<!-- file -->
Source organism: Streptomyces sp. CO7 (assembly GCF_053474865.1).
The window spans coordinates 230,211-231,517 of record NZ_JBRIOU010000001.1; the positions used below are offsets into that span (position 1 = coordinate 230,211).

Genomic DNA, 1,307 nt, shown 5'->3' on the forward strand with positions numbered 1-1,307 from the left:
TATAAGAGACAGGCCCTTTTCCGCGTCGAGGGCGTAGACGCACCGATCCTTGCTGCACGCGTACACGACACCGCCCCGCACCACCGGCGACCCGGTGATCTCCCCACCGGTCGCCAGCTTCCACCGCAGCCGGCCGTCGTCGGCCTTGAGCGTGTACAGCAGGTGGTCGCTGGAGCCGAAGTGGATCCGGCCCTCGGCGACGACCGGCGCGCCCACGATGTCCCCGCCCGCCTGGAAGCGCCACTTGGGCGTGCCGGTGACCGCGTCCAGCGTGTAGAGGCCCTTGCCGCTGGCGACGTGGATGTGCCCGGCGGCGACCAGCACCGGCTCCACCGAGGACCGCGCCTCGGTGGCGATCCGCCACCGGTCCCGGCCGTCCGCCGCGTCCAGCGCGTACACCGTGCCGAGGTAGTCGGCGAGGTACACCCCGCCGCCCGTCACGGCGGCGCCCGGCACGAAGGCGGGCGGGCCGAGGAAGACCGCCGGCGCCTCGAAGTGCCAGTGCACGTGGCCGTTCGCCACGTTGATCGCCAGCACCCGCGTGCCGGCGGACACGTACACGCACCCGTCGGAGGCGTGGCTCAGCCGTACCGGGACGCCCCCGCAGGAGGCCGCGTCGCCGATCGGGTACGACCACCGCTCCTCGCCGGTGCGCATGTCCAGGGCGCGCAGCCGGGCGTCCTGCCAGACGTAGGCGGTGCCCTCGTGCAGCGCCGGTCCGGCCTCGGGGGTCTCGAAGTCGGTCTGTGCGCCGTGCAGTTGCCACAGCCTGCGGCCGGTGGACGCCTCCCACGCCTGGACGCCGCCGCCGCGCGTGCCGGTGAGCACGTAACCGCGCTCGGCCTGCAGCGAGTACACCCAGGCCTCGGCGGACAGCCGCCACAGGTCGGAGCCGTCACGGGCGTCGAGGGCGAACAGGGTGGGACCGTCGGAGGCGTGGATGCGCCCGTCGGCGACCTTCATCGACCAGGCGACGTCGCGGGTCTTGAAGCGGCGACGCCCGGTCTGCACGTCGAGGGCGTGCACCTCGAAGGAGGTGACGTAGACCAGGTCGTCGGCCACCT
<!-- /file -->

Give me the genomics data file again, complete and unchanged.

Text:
Source organism: Streptomyces sp. CO7 (assembly GCF_053474865.1).
The window spans coordinates 230,211-231,517 of record NZ_JBRIOU010000001.1; the positions used below are offsets into that span (position 1 = coordinate 230,211).

Genomic DNA, 1,307 nt, shown 5'->3' on the forward strand with positions numbered 1-1,307 from the left:
TATAAGAGACAGGCCCTTTTCCGCGTCGAGGGCGTAGACGCACCGATCCTTGCTGCACGCGTACACGACACCGCCCCGCACCACCGGCGACCCGGTGATCTCCCCACCGGTCGCCAGCTTCCACCGCAGCCGGCCGTCGTCGGCCTTGAGCGTGTACAGCAGGTGGTCGCTGGAGCCGAAGTGGATCCGGCCCTCGGCGACGACCGGCGCGCCCACGATGTCCCCGCCCGCCTGGAAGCGCCACTTGGGCGTGCCGGTGACCGCGTCCAGCGTGTAGAGGCCCTTGCCGCTGGCGACGTGGATGTGCCCGGCGGCGACCAGCACCGGCTCCACCGAGGACCGCGCCTCGGTGGCGATCCGCCACCGGTCCCGGCCGTCCGCCGCGTCCAGCGCGTACACCGTGCCGAGGTAGTCGGCGAGGTACACCCCGCCGCCCGTCACGGCGGCGCCCGGCACGAAGGCGGGCGGGCCGAGGAAGACCGCCGGCGCCTCGAAGTGCCAGTGCACGTGGCCGTTCGCCACGTTGATCGCCAGCACCCGCGTGCCGGCGGACACGTACACGCACCCGTCGGAGGCGTGGCTCAGCCGTACCGGGACGCCCCCGCAGGAGGCCGCGTCGCCGATCGGGTACGACCACCGCTCCTCGCCGGTGCGCATGTCCAGGGCGCGCAGCCGGGCGTCCTGCCAGACGTAGGCGGTGCCCTCGTGCAGCGCCGGTCCGGCCTCGGGGGTCTCGAAGTCGGTCTGTGCGCCGTGCAGTTGCCACAGCCTGCGGCCGGTGGACGCCTCCCACGCCTGGACGCCGCCGCCGCGCGTGCCGGTGAGCACGTAACCGCGCTCGGCCTGCAGCGAGTACACCCAGGCCTCGGCGGACAGCCGCCACAGGTCGGAGCCGTCACGGGCGTCGAGGGCGAACAGGGTGGGACCGTCGGAGGCGTGGATGCGCCCGTCGGCGACCTTCATCGACCAGGCGACGTCGCGGGTCTTGAAGCGGCGACGCCCGGTCTGCACGTCGAGGGCGTGCACCTCGAAGGAGGTGACGTAGACCAGGTCGTCGGCCACCT